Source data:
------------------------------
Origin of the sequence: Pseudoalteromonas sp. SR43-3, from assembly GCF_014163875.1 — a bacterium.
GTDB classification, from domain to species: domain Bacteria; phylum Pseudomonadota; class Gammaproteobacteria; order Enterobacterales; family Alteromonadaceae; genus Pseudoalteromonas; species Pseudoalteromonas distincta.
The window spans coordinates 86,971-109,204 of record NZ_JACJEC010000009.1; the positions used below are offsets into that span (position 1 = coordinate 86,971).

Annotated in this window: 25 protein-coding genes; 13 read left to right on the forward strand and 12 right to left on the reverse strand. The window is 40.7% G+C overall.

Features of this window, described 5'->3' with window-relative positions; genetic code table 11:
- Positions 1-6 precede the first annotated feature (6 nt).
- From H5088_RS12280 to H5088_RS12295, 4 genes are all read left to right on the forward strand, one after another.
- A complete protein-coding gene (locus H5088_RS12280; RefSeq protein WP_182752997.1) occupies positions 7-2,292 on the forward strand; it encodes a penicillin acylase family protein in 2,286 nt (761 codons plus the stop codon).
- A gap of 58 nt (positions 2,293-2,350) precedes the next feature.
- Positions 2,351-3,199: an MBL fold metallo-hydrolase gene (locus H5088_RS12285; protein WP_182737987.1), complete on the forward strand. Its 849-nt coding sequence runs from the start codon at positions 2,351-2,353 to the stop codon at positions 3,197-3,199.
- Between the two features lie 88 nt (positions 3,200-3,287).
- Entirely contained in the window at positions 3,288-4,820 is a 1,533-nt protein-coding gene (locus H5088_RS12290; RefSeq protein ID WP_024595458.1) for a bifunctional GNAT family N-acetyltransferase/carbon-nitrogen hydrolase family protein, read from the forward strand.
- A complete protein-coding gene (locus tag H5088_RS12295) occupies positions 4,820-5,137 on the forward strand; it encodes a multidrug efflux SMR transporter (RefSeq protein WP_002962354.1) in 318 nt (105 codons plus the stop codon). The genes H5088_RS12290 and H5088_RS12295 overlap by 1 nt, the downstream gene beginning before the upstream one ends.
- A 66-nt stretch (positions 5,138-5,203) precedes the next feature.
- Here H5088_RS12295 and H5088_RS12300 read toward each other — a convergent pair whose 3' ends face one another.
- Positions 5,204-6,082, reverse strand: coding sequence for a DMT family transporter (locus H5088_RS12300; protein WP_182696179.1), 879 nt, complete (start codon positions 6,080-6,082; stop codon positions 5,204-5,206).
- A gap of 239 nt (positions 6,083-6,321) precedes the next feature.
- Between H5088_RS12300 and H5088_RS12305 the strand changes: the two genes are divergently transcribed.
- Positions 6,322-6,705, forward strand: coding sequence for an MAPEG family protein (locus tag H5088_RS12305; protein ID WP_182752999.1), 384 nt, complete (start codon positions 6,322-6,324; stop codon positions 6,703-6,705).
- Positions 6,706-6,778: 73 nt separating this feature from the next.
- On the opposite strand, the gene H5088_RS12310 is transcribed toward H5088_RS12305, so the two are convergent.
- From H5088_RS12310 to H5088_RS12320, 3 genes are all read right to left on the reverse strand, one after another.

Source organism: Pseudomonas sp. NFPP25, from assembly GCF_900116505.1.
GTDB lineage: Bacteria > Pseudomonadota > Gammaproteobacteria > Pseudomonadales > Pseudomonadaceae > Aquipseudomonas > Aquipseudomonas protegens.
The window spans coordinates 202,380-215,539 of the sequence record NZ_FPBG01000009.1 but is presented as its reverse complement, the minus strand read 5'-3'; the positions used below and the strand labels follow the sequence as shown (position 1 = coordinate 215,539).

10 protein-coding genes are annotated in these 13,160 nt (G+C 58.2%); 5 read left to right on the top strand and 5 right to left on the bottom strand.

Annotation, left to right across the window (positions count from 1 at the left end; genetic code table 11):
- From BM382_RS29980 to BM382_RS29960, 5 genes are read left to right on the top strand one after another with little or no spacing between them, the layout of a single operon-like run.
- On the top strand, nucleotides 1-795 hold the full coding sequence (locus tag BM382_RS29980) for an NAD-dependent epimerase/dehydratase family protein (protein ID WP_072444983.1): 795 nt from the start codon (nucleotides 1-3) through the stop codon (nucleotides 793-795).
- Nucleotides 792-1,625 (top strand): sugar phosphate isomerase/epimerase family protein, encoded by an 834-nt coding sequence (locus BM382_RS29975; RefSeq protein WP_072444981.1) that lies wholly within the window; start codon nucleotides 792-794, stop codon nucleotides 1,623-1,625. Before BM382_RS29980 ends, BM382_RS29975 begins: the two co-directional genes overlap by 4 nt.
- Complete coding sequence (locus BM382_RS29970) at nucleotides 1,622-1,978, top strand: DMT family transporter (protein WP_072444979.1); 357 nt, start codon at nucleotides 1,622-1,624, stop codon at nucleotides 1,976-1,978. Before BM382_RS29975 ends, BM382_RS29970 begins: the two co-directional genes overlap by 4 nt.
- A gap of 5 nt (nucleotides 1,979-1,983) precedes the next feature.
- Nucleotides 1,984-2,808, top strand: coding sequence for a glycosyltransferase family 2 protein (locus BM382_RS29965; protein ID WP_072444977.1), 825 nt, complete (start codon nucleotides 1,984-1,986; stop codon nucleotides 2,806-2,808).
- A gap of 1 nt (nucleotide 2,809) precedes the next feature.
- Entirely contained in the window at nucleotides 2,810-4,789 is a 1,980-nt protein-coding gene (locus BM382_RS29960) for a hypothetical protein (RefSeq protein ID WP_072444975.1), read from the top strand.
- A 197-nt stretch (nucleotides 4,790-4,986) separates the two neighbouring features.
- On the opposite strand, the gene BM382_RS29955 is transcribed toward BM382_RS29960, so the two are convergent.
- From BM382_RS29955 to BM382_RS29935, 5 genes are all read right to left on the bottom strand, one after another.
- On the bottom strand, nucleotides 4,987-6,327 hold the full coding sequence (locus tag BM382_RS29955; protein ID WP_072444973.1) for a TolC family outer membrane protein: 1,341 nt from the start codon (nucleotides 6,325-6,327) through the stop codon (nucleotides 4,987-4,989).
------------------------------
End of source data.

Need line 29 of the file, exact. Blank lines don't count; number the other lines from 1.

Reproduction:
- On the top strand, nucleotides 1-795 hold the full coding sequence (locus tag BM382_RS29980) for an NAD-dependent epimerase/dehydratase family protein (protein ID WP_072444983.1): 795 nt from the start codon (nucleotides 1-3) through the stop codon (nucleotides 793-795).